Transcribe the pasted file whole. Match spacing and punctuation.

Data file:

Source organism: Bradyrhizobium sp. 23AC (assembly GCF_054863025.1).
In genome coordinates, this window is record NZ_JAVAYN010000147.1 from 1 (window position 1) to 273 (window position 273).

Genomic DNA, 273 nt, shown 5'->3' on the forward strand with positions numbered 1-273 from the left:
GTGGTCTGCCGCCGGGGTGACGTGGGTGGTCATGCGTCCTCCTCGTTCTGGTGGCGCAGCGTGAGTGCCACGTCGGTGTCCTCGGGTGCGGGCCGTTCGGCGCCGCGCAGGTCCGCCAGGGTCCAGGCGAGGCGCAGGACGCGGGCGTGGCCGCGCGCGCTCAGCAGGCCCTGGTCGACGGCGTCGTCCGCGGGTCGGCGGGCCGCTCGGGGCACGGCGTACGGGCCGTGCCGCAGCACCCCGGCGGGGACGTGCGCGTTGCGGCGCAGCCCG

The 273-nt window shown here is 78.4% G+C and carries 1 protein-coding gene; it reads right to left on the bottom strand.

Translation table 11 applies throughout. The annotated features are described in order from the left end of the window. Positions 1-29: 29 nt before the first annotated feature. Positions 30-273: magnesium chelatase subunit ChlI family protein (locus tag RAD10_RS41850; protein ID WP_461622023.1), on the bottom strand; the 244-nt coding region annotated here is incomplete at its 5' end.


Source organism: Bradyrhizobium sp. 23AC (assembly GCF_054863025.1).
In genome coordinates, this window is record NZ_JAVAYN010000147.1 from 1 (window position 1) to 273 (window position 273).

Genomic DNA, 273 nt, shown 5'->3' on the forward strand with positions numbered 1-273 from the left:
GTGGTCTGCCGCCGGGGTGACGTGGGTGGTCATGCGTCCTCCTCGTTCTGGTGGCGCAGCGTGAGTGCCACGTCGGTGTCCTCGGGTGCGGGCCGTTCGGCGCCGCGCAGGTCCGCCAGGGTCCAGGCGAGGCGCAGGACGCGGGCGTGGCCGCGCGCGCTCAGCAGGCCCTGGTCGACGGCGTCGTCCGCGGGTCGGCGGGCCGCTCGGGGCACGGCGTACGGGCCGTGCCGCAGCACCCCGGCGGGGACGTGCGCGTTGCGGCGCAGCCCG

The 273-nt window shown here is 78.4% G+C and carries 1 protein-coding gene; it reads right to left on the bottom strand.

Translation table 11 applies throughout. The annotated features are described in order from the left end of the window. Positions 1-29: 29 nt before the first annotated feature. Positions 30-273: magnesium chelatase subunit ChlI family protein (locus tag RAD10_RS41850; protein ID WP_461622023.1), on the bottom strand; the 244-nt coding region annotated here is incomplete at its 5' end.